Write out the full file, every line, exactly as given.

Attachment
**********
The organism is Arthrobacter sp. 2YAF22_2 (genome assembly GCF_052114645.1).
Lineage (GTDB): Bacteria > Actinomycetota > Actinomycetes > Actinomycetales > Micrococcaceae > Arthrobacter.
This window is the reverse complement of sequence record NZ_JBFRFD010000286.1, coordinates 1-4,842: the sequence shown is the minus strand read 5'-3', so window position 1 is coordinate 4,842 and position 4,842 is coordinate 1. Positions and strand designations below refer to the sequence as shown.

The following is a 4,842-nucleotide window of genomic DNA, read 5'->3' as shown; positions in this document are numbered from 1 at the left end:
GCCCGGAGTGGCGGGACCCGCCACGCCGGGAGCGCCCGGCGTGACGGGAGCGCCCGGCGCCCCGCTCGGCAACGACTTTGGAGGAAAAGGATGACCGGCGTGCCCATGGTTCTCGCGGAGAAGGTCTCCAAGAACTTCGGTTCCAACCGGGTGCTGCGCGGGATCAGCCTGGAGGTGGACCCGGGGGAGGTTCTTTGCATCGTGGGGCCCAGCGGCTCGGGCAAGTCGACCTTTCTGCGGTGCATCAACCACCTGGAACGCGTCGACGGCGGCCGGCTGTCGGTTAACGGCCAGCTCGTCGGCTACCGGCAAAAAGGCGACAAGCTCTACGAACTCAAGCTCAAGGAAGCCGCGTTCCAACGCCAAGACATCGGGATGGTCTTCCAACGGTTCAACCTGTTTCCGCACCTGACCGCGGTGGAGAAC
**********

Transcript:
The organism is Arthrobacter sp. 2YAF22_2 (genome assembly GCF_052114645.1).
Lineage (GTDB): Bacteria > Actinomycetota > Actinomycetes > Actinomycetales > Micrococcaceae > Arthrobacter.
This window is the reverse complement of sequence record NZ_JBFRFD010000286.1, coordinates 1-4,842: the sequence shown is the minus strand read 5'-3', so window position 1 is coordinate 4,842 and position 4,842 is coordinate 1. Positions and strand designations below refer to the sequence as shown.

The following is a 4,842-nucleotide window of genomic DNA, read 5'->3' as shown; positions in this document are numbered from 1 at the left end:
GCCCGGAGTGGCGGGACCCGCCACGCCGGGAGCGCCCGGCGTGACGGGAGCGCCCGGCGCCCCGCTCGGCAACGACTTTGGAGGAAAAGGATGACCGGCGTGCCCATGGTTCTCGCGGAGAAGGTCTCCAAGAACTTCGGTTCCAACCGGGTGCTGCGCGGGATCAGCCTGGAGGTGGACCCGGGGGAGGTTCTTTGCATCGTGGGGCCCAGCGGCTCGGGCAAGTCGACCTTTCTGCGGTGCATCAACCACCTGGAACGCGTCGACGGCGGCCGGCTGTCGGTTAACGGCCAGCTCGTCGGCTACCGGCAAAAAGGCGACAAGCTCTACGAACTCAAGCTCAAGGAAGCCGCGTTCCAACGCCAAGACATCGGGATGGTCTTCCAACGGTTCAACCTGTTTCCGCACCTGACCGCGGTGGAGAAC